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Krauthammer’s Take



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From Special Report with Bret Baier | Tuesday, July 24, 2012

On Senator Dianne Feinstein’s backtracking on remarks made Monday in which she implicated the White House in recent intelligence leaks:

I think the Feinstein walk back is not terribly convincing. It’s obviously a hostage tape. You can almost see the hostage takers — well, you can imagine them standing behind her when the statement is issued.

Yesterday, when she talked about the White House being a source of the leak, she didn’t only speculate. She actually said, “And there’s a book they can read and they’ll see it very clearly.” She’s referring to the book by David Sanger [about] Obama’s secret wars, extracts of which were on the front page of the “New York Times,” in which the leaks were either attributed to high administration officials, White House officials, or sometimes quoting the official by name.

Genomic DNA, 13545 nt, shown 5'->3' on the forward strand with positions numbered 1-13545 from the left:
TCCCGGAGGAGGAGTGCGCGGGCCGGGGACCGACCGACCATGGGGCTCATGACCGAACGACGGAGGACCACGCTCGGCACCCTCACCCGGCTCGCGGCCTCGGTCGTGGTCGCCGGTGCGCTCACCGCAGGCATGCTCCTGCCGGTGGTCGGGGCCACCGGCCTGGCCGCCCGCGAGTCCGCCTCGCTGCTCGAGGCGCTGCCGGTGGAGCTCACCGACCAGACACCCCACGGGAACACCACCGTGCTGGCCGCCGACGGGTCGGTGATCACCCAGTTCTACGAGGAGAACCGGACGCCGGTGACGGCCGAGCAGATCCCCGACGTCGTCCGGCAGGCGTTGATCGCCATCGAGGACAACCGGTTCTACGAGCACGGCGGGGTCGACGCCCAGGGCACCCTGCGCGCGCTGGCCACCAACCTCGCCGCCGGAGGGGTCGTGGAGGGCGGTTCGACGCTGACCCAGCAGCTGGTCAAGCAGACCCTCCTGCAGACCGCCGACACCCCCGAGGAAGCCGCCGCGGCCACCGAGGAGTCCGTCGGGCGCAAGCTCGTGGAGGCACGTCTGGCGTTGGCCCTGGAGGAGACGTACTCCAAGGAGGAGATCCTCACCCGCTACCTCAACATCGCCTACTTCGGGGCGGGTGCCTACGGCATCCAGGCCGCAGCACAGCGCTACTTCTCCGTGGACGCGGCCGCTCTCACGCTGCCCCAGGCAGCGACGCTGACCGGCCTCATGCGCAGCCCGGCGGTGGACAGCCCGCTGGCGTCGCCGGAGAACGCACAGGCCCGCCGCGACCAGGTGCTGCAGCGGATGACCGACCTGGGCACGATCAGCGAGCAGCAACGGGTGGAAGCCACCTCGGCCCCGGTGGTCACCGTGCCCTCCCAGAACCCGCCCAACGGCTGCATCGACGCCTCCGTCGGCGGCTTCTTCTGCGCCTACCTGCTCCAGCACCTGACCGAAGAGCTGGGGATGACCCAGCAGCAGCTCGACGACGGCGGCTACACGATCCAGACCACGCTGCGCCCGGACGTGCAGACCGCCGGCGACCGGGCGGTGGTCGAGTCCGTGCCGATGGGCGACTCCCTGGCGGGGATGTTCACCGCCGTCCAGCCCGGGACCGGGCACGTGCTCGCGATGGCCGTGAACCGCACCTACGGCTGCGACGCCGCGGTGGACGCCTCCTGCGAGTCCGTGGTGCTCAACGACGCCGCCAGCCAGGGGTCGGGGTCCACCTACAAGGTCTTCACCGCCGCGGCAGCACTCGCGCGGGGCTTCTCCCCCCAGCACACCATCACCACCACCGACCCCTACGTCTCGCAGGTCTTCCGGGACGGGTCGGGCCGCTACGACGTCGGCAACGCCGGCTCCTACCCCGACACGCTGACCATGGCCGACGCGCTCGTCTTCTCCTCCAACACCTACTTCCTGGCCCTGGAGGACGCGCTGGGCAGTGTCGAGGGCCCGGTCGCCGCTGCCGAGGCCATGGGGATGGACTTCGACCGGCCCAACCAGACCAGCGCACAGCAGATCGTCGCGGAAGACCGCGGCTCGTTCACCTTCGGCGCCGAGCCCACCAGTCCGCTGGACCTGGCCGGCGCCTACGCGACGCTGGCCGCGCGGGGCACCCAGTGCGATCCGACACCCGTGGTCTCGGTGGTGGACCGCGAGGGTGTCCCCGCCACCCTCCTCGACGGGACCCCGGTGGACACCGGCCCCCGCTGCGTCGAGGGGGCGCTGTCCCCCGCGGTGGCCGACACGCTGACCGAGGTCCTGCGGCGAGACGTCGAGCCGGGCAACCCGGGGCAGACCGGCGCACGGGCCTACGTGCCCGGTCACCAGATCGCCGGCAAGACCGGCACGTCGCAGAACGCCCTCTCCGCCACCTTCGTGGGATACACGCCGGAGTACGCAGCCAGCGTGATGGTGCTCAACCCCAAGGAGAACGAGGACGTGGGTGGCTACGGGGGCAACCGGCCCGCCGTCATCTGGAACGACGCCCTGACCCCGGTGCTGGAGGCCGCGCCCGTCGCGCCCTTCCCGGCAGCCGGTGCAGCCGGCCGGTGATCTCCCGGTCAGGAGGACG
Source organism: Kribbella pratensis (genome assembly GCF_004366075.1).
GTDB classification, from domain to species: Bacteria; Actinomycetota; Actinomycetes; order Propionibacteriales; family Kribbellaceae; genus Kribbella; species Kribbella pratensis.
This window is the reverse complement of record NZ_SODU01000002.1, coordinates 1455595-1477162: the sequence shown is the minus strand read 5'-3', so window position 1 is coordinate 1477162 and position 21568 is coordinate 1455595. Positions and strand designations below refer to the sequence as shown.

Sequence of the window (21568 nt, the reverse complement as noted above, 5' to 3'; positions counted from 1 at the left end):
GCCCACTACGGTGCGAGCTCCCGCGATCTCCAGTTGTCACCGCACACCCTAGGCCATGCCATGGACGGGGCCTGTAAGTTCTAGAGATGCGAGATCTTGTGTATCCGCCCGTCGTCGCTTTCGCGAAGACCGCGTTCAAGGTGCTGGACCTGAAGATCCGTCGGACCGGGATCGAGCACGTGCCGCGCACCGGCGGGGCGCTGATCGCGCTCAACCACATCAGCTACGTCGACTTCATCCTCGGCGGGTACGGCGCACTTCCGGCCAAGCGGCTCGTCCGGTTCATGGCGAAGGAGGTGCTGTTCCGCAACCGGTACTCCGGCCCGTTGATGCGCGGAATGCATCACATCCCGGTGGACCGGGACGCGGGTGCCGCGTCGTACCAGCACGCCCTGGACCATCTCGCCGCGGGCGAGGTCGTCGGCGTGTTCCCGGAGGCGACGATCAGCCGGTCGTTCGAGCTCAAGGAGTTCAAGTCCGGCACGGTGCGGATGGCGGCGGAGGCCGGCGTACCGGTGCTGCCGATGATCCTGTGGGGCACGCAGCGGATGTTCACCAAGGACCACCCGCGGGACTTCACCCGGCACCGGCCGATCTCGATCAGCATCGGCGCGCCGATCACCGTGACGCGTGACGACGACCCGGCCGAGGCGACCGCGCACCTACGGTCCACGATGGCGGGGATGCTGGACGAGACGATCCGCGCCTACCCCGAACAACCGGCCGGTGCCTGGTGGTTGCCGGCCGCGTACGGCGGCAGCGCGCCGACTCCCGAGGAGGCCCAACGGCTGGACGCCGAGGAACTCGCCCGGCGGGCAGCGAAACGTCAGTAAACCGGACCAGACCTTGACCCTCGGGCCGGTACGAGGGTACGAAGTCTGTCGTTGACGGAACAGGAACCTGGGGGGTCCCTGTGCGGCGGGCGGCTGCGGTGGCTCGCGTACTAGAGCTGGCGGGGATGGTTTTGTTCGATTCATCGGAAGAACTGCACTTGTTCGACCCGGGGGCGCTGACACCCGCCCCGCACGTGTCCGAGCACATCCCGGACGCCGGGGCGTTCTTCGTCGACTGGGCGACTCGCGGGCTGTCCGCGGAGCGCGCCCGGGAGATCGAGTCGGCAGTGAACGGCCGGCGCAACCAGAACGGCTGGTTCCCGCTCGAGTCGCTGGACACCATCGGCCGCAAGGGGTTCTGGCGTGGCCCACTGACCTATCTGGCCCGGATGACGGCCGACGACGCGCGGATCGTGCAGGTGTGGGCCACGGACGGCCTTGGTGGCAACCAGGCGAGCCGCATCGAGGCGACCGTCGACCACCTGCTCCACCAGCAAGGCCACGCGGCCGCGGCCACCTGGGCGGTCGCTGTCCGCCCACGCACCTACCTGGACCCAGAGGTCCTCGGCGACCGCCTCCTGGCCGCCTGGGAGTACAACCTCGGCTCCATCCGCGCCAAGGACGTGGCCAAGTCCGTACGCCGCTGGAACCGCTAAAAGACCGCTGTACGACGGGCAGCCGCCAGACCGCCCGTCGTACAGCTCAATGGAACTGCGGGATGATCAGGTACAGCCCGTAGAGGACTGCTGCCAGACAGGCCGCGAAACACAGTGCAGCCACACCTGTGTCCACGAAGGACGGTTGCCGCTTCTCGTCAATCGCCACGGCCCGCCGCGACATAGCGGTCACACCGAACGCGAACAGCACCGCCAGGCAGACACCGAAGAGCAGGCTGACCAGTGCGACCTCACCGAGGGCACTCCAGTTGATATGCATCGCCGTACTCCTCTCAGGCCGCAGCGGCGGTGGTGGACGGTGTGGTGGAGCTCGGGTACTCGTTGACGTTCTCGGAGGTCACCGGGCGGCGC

This is not Watergate leaks where somebody’s whispering it in the basement of a garage in Virginia. These are leaks obviously leaked by — or statements made by — high administration officials in the White House who were in the Situation Room. Who else is in there, and knows about what happened there? [The leaks] were given proudly to Sanger so he could sing the praises of the courage and audacity and wisdom and seriousness of Obama in dealing with Iran, Stuxnet, etc.

On the possible political effects of the leak scandal:

If it were an isolated incident it would not have any political effect. But it plays into the theme of Obama putting himself and reelection above the country. Clearly if these things were leaked to make him look tough on national defense, help in the reelection, at the expense of what Feinstein herself has said — great damage to American national security — that fits with the Keystone pipeline decision, the decision to withdraw the surge troops in Afghanistan in the middle of the fighting season, now, rather than what the military recommended, after the fighting season, which would be after Election Day. All these other decisions make the president look as if he subordinates the interest of the nation to his own interests.



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